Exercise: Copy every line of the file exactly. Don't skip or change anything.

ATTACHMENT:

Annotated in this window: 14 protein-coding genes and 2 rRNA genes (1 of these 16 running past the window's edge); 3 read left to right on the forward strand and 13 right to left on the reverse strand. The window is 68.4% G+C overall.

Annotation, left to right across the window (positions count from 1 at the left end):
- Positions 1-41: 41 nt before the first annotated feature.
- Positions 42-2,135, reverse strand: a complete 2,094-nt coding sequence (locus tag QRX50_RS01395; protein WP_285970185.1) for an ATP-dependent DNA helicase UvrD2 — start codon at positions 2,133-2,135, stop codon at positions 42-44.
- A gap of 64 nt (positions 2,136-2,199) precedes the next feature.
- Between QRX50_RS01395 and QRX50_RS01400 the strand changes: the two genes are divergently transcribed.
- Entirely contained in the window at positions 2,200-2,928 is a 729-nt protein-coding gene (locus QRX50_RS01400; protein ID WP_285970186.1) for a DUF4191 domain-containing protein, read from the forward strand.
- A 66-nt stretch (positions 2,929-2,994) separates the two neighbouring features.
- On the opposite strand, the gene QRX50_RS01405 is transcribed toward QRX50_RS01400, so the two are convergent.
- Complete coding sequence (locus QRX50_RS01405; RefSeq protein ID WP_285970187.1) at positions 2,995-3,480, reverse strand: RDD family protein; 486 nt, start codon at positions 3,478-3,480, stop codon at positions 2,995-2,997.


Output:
Annotated in this window: 14 protein-coding genes and 2 rRNA genes (1 of these 16 running past the window's edge); 3 read left to right on the forward strand and 13 right to left on the reverse strand. The window is 68.4% G+C overall.

Annotation, left to right across the window (positions count from 1 at the left end):
- Positions 1-41: 41 nt before the first annotated feature.
- Positions 42-2,135, reverse strand: a complete 2,094-nt coding sequence (locus tag QRX50_RS01395; protein WP_285970185.1) for an ATP-dependent DNA helicase UvrD2 — start codon at positions 2,133-2,135, stop codon at positions 42-44.
- A gap of 64 nt (positions 2,136-2,199) precedes the next feature.
- Between QRX50_RS01395 and QRX50_RS01400 the strand changes: the two genes are divergently transcribed.
- Entirely contained in the window at positions 2,200-2,928 is a 729-nt protein-coding gene (locus QRX50_RS01400; protein ID WP_285970186.1) for a DUF4191 domain-containing protein, read from the forward strand.
- A 66-nt stretch (positions 2,929-2,994) separates the two neighbouring features.
- On the opposite strand, the gene QRX50_RS01405 is transcribed toward QRX50_RS01400, so the two are convergent.
- Complete coding sequence (locus QRX50_RS01405; RefSeq protein ID WP_285970187.1) at positions 2,995-3,480, reverse strand: RDD family protein; 486 nt, start codon at positions 3,478-3,480, stop codon at positions 2,995-2,997.